Scientists have described how breastfeeding protects women’s health

© Depositphotos / AntonLozovoyМама with the childScientists have described how breastfeeding protects women’s health© Depositphotos / AntonLozovoy

. Doctors have found that breastfeeding during the first 6 months of life significantly reduces the risk of diabetes and many other diseases from their mothers, according to a paper published in the journal JAMA Internal Medicine.

«We have long known that breast-feeding good for the baby and for the mother, but sooner advantages for women were limited to only a small reduction in how often they suffer from chronic diseases. In fact, the benefits of this much more significant – for example, women who fed babies for several months, reduces the risk of developing diabetes in the elderly years of life by about 50%,» says Tracy Flanagan (Tracy Flanagan) from Kaiser Permanente hospital in Oakland house (USA).

Until the early 20th century, almost all the children were fed in the first six months of life breast milk of the mother. The situation changed in the middle of the last century, when the first dry mixture and milk substitutes, and now 40% of children receive such a «diet», and in the USA, Europe and Russia, the proportion is from 1 to 10%.

On the other hand, recent studies show that breast milk and the act of feeding has many benefits – it improves the immune system and normalizes intestinal microflora of infants boosts their IQ in the future and makes them more fit for life. Current who estimates, about 800 thousand infant deaths could be avoided if women were self-fed their children in the first six months after their birth.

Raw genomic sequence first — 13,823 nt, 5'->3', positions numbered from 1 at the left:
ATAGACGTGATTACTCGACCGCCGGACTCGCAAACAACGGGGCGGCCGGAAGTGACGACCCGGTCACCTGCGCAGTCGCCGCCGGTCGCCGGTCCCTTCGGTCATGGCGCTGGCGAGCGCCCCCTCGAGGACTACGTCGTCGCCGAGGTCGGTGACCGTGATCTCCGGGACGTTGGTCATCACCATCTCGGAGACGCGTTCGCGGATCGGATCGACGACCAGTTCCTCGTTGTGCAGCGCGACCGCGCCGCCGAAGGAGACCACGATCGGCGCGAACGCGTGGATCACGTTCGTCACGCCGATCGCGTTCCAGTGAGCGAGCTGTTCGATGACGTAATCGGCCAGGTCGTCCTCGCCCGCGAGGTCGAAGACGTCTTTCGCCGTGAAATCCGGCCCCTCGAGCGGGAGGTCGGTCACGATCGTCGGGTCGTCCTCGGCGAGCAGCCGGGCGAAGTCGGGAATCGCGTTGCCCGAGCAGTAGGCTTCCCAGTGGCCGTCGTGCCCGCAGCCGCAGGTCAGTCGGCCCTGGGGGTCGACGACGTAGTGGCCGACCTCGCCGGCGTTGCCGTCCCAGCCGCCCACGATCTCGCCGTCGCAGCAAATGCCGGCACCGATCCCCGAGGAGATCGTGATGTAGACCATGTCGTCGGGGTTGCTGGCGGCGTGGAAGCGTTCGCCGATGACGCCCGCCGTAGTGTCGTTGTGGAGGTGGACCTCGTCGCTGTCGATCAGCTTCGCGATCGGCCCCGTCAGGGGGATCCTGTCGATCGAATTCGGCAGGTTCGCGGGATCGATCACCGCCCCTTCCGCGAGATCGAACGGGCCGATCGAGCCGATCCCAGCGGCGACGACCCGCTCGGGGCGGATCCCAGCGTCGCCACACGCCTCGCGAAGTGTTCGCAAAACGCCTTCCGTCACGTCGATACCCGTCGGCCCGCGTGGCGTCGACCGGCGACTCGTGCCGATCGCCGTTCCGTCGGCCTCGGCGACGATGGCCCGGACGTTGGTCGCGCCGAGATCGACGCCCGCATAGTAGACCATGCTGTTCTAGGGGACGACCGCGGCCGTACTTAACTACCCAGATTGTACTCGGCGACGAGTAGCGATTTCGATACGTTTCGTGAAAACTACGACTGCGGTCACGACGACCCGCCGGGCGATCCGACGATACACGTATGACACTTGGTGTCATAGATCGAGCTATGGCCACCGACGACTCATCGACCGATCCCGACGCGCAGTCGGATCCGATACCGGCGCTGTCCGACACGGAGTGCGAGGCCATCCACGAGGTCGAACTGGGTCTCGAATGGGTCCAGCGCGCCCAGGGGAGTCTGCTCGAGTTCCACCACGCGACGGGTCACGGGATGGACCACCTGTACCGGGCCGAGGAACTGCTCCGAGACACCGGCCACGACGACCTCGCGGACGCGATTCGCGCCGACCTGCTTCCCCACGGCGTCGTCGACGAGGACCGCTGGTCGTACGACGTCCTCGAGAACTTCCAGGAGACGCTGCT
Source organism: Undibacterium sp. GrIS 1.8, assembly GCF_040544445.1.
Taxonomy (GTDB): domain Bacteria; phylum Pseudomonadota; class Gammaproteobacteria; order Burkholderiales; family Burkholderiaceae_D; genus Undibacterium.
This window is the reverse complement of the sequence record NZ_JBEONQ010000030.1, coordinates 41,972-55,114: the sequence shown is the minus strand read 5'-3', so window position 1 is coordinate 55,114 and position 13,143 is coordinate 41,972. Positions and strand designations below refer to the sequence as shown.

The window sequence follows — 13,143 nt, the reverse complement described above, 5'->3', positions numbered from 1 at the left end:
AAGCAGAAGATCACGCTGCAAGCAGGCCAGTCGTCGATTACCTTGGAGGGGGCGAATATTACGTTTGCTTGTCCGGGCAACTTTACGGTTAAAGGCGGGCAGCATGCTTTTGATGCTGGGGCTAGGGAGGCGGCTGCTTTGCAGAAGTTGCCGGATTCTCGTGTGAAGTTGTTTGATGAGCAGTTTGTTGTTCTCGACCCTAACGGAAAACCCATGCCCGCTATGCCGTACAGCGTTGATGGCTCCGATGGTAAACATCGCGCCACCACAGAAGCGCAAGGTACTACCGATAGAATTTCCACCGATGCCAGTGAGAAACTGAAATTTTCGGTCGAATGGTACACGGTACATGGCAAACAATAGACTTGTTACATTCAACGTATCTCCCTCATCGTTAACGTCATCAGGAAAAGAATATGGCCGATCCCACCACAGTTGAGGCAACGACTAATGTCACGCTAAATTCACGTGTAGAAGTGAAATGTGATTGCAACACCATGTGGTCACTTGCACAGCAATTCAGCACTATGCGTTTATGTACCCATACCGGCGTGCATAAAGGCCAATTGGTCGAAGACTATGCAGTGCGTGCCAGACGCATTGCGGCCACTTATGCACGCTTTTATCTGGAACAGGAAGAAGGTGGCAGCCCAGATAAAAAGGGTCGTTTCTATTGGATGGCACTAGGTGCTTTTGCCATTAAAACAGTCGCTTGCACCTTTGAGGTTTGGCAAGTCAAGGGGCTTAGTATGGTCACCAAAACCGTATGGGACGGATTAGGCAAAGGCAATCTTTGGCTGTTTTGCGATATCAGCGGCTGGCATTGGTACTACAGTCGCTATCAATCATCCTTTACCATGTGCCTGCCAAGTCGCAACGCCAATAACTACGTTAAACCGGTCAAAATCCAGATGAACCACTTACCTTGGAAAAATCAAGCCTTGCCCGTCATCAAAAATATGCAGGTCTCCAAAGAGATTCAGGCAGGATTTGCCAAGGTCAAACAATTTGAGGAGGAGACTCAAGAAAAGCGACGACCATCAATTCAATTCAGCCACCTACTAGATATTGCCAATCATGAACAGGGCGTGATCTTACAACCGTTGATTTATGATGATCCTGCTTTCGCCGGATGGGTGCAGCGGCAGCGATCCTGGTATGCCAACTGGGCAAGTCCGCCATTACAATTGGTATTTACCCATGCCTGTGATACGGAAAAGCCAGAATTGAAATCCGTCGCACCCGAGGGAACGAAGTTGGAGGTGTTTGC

Flanagan and her colleagues tried to find out what are the pros and cons associated with breastfeeding for women themselves. To do this, they watched the health of about 1.2 thousands of young mothers over the past 30 years who visited the hospital and agreed to participate in the experiment.

As it turned out, breast-feeding most strongly influenced the likelihood of diabetes – she was reduced by 25% in women whose children were drinking the mother’s milk at least a month, and 48% of those mothers who fed the babies with her milk for six months.

A similar pattern, according to doctors, were common to rich and poor families, and for representatives of various ethnic and racial groups. Why is this happening, it is not clear, however, the apparent positive effect of breast-feeding, as scientists hope, will make the women themselves, and health authorities to get serious about the nutrition of children in the first days and months of their lives.

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